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April 11, 2004

Ballet Dancers -- In and Out of Focus

I mentioned in a previous post that I've been photographing ballet dancers at a local studio. Most of the photographs I've taken have been conventional images of young dancers in class doing barre exercises and rehearsing show routines. I've experimented slightly, but within constraints. Here are a few of the many images I've taken, mostly with a 105mm lens shot wide open and slightly off-focus (with the exception of the first image). (Click on the link at the bottom to see the entire series).








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I like these, but you'd get mauled for them on most photo web forums. Some of those guys just don't get it - and live their lives at f5.6 and above...

I think the ones that work best are those without mergers or background objects/people. I like #2 and #3 best.

Posted by: John at Apr 12, 2004 9:23:25 AM

Hi John, thanks for taking the time to look and comment. Heh, I love that line about "getting mauled"...indeed, when I first got my medium format camera, the advice given to me was "always put it on a tripod, and shoot no wider than f11". I understand what you're saying about background objects and people, though occasionally I like the stray person as a source of mystery...Antonio at defocused does a really nice job with his pinhole images doing this.

Posted by: Robert at Apr 12, 2004 10:30:39 AM

Heh, just to comment more about that - I posted some of my flower macros to a popular msg board last year.

Almost everytime I'd get comments like 'it needs more DOF', 'you should clone out xxxx', or 'you can't see the whole flower' etc. It made me wonder if my tastes were so far in outfield... Most of the photos there were precise, clinical, almost over-sharpened photos of a single perfect flower, complete with knocked out black background. I began to wonder if they were taking perfect flowers into the studio and shooting the buds under strobes (which I found out many of them indeed were). I have no problem with perfect flower shots, but there was rare deviation from this 'formula'. Strange...

I've seen Antonio's work, and I enjoy his work - I really like the beach exposures.

I guess for some reason I tend to try and eliminate background objects *indoors* - but not *outside* for some reason. Maybe somewhere along my learning process I've tried to get *too* far away from busy portraits. After all I enjoy seeing one's environment even if is *busy*.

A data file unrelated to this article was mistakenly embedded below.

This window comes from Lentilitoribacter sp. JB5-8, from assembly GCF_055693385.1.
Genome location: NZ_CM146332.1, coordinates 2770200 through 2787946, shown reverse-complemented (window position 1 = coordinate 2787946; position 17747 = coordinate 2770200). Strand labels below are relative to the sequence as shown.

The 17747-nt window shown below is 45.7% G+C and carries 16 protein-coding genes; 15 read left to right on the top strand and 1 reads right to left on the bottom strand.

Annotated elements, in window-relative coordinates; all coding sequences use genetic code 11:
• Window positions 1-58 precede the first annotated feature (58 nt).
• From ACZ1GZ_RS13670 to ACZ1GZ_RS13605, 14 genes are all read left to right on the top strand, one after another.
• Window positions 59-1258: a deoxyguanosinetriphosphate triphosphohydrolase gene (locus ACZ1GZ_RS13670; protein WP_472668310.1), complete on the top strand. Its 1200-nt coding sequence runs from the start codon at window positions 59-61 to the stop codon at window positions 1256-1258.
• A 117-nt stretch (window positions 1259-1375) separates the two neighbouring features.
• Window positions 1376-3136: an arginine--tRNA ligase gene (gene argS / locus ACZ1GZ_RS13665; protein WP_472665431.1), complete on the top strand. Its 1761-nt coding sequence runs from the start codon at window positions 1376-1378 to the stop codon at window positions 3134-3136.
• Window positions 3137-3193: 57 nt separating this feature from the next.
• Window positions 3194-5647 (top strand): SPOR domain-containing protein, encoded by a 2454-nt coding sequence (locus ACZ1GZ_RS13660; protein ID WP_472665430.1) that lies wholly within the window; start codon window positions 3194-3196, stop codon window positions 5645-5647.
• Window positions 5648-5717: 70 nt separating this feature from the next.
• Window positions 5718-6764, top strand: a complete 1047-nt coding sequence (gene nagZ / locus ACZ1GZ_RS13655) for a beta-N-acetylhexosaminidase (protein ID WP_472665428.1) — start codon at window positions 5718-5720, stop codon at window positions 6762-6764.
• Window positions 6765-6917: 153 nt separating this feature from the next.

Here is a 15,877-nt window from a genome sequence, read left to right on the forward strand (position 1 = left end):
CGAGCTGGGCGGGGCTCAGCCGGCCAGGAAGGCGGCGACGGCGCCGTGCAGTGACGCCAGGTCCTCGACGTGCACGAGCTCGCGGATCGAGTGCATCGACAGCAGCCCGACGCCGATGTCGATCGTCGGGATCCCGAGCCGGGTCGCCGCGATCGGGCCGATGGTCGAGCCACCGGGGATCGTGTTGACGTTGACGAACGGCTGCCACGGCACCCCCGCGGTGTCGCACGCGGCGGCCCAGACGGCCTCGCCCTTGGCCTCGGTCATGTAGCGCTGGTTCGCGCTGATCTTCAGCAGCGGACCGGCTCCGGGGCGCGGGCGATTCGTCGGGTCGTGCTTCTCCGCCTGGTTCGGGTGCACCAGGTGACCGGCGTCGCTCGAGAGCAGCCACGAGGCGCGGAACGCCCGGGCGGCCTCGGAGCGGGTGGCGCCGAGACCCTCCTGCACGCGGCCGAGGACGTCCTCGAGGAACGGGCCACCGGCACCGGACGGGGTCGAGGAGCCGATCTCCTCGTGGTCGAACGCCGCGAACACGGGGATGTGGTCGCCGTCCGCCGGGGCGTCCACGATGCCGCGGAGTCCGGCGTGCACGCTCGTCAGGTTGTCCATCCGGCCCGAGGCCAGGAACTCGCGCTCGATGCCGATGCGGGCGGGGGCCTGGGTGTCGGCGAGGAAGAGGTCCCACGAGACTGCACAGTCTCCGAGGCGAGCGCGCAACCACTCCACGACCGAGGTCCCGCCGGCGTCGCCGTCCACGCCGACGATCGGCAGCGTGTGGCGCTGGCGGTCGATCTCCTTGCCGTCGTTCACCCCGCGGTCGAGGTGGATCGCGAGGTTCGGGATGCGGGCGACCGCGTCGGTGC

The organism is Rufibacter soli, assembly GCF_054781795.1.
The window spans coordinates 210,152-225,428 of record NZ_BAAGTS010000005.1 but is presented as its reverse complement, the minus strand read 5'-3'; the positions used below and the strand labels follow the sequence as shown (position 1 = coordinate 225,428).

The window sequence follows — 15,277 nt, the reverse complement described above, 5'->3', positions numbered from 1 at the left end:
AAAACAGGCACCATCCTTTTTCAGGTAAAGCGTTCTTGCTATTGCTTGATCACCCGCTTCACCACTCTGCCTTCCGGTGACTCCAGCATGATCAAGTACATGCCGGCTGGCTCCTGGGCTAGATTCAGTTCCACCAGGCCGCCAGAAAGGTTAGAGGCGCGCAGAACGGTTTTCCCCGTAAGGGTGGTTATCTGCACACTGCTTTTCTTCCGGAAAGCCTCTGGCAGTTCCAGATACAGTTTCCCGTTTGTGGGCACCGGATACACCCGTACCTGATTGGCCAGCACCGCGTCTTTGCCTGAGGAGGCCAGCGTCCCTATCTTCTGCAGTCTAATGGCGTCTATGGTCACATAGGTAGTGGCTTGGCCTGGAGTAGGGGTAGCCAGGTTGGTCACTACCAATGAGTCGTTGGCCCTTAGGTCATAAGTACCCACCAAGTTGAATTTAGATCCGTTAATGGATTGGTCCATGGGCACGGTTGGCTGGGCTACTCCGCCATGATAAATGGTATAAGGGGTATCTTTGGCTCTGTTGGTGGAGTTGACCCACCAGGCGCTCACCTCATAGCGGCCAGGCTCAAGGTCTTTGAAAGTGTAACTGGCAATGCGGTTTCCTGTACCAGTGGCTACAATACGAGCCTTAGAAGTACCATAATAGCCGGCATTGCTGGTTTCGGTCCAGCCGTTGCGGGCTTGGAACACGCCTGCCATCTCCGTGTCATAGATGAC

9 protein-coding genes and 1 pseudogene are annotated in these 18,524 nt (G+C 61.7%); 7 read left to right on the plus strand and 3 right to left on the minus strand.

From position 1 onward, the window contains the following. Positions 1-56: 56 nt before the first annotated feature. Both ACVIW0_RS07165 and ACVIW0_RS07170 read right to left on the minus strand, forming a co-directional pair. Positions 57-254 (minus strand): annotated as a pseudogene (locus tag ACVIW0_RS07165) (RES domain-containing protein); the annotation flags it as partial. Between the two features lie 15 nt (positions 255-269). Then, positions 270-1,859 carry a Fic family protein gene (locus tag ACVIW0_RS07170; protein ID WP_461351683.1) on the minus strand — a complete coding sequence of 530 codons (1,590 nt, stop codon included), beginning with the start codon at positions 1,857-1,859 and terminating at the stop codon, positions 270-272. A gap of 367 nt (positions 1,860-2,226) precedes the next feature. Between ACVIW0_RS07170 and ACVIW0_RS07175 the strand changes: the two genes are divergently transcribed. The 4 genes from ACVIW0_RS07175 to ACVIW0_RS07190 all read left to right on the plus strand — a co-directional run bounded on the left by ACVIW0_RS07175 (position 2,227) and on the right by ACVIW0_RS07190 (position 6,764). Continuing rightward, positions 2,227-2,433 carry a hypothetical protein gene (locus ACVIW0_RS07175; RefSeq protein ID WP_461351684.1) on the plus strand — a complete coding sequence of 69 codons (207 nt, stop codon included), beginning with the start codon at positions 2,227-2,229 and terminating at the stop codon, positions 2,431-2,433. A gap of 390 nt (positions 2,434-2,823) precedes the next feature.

Posted by: John at Apr 12, 2004 11:12:59 AM

Very beautiful series. I'm usually not a big fan of soft focus pieces but the technique works quite well here. Almost dangerously inspiring, I can't help but wonder how the second and last images would look printed in gum bichromate. The feeling of lightness and the translucent qualities might be well suited to that process.

Posted by: john at Apr 13, 2004 11:12:10 AM

Thanks john (small "j"...lots of johns visiting here). Your comments are very flattering. You nailed it in the tone of your comments and suggestions...what I'm doing is poor man's alt-process/toy camera with my in-camera fiddling, and I'd like to take it a step further with the real thing at some point, if I can get one or two of these dancers as models to control the situation a little more. What I did here was surprisingly fussy, though... lot of fiddling to figure out the right combo of ISO, aperture, and shutter speed (and it changes depending on the speed of the dancers), and the lens does make a difference as well.

Posted by: Robert at Apr 13, 2004 2:57:10 PM

hey im only 13 and i do ballet myself. I like Your photos theyre great- especially 3 & 6 in my opinion. It seems like u go for the out of focus look, but i found that that detracts from the actual content of thephoto a bit. Its obviously your style but i think u should try them just a bit more focused so the outline of the subject is more defined

Posted by: hannah at May 30, 2004 6:13:33 AM

These dancer photos are amazing. I found them on Google, and thought they were perfect for a banner for my blog and webpage, and so of course, I thought it only curteous to leave you a comment asking your permission to use them.
I'd be over the moon if you said it was okay. If I get no reply, I'll use it until you say otherwise. I'll give you full credit on the webpages, and leave a lovely link allowing everyone to come and have a look at your site. Thanks a mil

Posted by: Gem at Apr 11, 2006 2:15:31 PM